# How to compute the Schmidt decomposition of a two-qubit state?

Trying a to do the Schmidt decomposition of $$|\Psi\rangle = \frac{1}{2}(|00\rangle+|01\rangle+|10\rangle+e^{i\phi}|11\rangle)$$. The solutions I'm looking at do it by first finding the partial density matrix and diagonalising that, but from reading the textbook I thought it'd be easier to just diagonalise the matrix $$A$$ where $$|\Psi\rangle = \sum A_{ij}|ij\rangle$$. As far as I can tell, the only requirement is that $$|i\rangle$$ and $$|j\rangle$$ are orthonormal basis, which is true for the $$|\Psi\rangle$$ given. I think $$A$$ would be

$$A= \frac{1}{2} \begin{pmatrix} 1 & 1 \\ 1 & e^{i \phi} \end{pmatrix}.$$ However, when I find the eigenvalues for this matrix, they aren't real and they don't agree with the solutions in the textbook (which got the answer from the other method). I tried putting it into wolfram alpha, and the eigenvalues there agree with what I get.

Why doesn't this method work for finding the Schmidt decomposition? I think it should, and I've even seen other Stack Exchange posts giving this method as a way of doing the decomposition. Most likely, I'm making a mistake, or an assumption in my working that is wrong and I'd like some help figuring out what it is.

• The Schmidt decomposition asks you to find the states $|{u} \rangle$ and $|v \rangle$ in the subspace such that $|\Psi \rangle$ can be written as a linear combination of $|uu \rangle$ and $|vv \rangle$. The statement "the only requirement is that |i> and |j> are orthonormal" is not correct. Commented Mar 30, 2022 at 11:38
• @MariusLadegårdMeyer The statement "the only requirement is that |i> and |j> are orthonormal" refers to writing $|\Psi>=\sum A_{ij}|ij>$ (which I am fully aware is not the Schmidt decomposition) and then using $A$ to find the Schmidt decomposition Commented Mar 30, 2022 at 12:01
• @MariusLadegårdMeyer I also don't think I made it clear that I meant that $|i>$ is an orthonormal basis, and $|j>$ is too, not that they are orthonormal to each other. Commented Mar 30, 2022 at 12:08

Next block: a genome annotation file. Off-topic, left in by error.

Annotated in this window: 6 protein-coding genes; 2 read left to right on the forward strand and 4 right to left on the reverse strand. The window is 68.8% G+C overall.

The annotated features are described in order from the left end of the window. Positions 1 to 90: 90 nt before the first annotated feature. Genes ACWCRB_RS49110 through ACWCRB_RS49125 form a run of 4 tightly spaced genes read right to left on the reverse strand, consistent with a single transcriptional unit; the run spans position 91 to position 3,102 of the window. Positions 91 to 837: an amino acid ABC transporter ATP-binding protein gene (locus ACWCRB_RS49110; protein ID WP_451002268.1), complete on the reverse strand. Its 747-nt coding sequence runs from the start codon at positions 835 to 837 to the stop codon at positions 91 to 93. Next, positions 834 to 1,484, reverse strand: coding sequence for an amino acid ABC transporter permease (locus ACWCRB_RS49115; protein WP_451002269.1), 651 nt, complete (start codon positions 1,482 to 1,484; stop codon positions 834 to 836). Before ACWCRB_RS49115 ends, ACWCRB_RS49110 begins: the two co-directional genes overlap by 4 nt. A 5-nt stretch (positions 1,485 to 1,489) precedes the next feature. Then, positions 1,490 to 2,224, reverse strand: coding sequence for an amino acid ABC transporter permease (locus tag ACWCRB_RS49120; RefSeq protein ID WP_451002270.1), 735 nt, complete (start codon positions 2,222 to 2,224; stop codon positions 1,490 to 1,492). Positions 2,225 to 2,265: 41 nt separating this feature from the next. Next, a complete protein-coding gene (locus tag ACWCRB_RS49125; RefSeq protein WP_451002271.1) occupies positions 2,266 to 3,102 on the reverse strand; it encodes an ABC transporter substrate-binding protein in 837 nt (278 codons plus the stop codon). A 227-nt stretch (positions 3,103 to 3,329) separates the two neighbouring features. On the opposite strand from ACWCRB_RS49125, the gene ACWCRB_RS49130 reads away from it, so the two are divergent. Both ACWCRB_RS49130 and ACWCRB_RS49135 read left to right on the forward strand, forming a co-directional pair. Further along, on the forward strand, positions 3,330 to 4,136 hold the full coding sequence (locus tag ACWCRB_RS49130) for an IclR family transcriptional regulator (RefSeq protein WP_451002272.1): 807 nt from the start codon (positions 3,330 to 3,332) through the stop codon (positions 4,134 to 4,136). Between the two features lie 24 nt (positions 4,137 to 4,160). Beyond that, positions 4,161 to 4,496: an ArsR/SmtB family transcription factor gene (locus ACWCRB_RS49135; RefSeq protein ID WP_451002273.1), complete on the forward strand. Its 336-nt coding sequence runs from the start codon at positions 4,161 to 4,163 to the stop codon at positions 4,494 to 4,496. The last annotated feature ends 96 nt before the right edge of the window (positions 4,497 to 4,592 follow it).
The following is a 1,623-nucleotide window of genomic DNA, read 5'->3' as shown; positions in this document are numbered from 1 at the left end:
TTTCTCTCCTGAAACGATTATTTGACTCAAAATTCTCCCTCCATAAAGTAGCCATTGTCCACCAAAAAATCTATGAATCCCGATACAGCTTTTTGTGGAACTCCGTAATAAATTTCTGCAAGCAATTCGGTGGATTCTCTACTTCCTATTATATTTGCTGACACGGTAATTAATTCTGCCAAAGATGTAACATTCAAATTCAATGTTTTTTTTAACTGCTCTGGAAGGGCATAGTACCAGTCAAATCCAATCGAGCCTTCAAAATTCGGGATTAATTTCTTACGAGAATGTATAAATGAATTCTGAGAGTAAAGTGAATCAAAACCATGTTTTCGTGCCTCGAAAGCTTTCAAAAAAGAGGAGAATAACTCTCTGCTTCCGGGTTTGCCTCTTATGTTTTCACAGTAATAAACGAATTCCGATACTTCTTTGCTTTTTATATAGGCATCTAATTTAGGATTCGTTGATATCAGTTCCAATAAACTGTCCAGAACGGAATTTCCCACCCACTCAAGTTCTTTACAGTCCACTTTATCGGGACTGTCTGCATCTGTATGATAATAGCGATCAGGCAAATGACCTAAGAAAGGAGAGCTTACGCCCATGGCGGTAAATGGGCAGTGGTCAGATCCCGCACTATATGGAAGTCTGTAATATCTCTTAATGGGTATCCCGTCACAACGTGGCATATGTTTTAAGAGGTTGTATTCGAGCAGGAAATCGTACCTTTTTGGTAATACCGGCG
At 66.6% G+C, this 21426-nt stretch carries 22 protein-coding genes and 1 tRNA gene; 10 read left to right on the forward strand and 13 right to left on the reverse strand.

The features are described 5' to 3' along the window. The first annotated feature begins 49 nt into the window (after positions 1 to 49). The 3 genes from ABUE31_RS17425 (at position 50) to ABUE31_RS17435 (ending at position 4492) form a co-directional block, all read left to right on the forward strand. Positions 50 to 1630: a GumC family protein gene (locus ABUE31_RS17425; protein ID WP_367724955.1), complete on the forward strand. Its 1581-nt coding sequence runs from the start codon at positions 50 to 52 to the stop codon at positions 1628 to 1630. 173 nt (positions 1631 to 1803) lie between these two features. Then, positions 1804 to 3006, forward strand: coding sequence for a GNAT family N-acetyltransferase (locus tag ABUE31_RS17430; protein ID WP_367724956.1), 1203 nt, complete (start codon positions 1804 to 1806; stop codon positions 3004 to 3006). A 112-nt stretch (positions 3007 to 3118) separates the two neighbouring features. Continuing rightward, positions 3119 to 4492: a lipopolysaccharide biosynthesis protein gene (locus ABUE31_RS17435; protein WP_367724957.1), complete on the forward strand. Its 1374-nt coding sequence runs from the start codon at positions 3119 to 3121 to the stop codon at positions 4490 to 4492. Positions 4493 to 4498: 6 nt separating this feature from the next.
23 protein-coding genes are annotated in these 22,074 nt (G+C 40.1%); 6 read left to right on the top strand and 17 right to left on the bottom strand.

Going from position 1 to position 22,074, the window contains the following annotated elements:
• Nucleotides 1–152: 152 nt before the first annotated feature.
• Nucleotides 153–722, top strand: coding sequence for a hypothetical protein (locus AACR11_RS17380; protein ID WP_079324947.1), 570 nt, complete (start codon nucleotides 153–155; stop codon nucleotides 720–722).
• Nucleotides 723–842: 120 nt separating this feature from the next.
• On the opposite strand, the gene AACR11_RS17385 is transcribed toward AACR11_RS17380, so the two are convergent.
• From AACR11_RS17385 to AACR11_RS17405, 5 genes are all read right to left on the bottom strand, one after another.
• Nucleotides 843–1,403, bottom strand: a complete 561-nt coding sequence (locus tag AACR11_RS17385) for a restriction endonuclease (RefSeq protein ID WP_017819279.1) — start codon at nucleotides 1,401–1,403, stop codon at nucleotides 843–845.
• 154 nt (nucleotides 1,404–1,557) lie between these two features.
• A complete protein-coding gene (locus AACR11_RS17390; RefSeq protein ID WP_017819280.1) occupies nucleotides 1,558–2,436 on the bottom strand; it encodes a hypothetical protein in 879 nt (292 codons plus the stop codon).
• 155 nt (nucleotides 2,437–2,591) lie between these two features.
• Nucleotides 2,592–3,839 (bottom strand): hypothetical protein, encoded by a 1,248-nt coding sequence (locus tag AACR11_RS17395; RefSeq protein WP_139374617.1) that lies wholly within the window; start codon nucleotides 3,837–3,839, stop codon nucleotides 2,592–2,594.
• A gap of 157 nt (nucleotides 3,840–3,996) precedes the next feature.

• @NorbertSchuch I haven't worked it out explicitly as it looks like a lot of messy algebra, but I don't think so (did abs(my eigenvalue) - eigenvalue from solution on wolfram alpha and did not get 0). How can you tell they are the same up to a phase just by looking at it> Commented Mar 30, 2022 at 12:16
• If $A$ were Hermitian, an eigendecompostion would be perfectly fine, since you'd get orthogonal eigenvectors and real eigenvalues. But because it's not, the columns of $P$ in $PDP^{1}$ are not orthogonal in general and neither are the eigenvalues real. Furthermore, an eigendecomposition would not generalize to e.g. a qubit+qutrit. TL;DR: You need to do an SVD. Note that the squared singular values are the eigenvalues of $A^*A$. Commented Mar 30, 2022 at 12:39

Given $$\lvert\psi\rangle = \sum_{ij} A_{ij} \lvert i,j\rangle$$, you want to write $$A$$ in a singular value decomposition, $$A_{ij} = \sum_k U_{ik}\sigma_k V^*_{jk}\ ,$$ with isometries $$U$$ and $$V$$. Then, \begin{align} \lvert\psi\rangle &= \sum_{ij} A_{ij} \lvert i,j\rangle \\ & = \sum_{k} \sigma_k \left(\sum_ i U_{ik} \lvert i\rangle\right)\left(\sum_j V^*_{jk}\lvert j\rangle\right) \\ & = \sum_k \sigma_k \lvert\alpha_k\rangle\lvert \beta_k\rangle\ , \end{align} where $$\lvert \alpha_k\rangle := \sum_ i U_{ik} \lvert i\rangle$$ and $$\lvert \beta_k\rangle := \sum_ i V^*_{jk} \lvert j\rangle$$ are orthonormal bases, since $$U$$ and $$V$$ are isometries.
$$\lvert\psi\rangle = \sum_k \sigma_k \lvert\alpha_k\rangle\lvert \beta_k\rangle$$ is thus the Schmidt decomposition.
Of course, if $$A$$ is unitarily diagonalizable (i.e., it is a normal matrix), then the singular value decomposition coincides with the eigenvalue decomposition, and you can use the latter. But in general, the transformation in the eigenvalue decomposition is not unitary, and will thus not give rise to an orthonormal basis $$\lvert\alpha_k\rangle$$.
• @baker_man Well, as you can see from my answer when you use the SVD of $A$ you get a Schmidt decomposition. If you insert the same formula for the eigenvalue decomposition, you will not get a Schmidt decomposition, unless the basis transformation into the eigenbasis is unitary (i.e. $A$ is a normal matrix). Commented Apr 4, 2022 at 16:42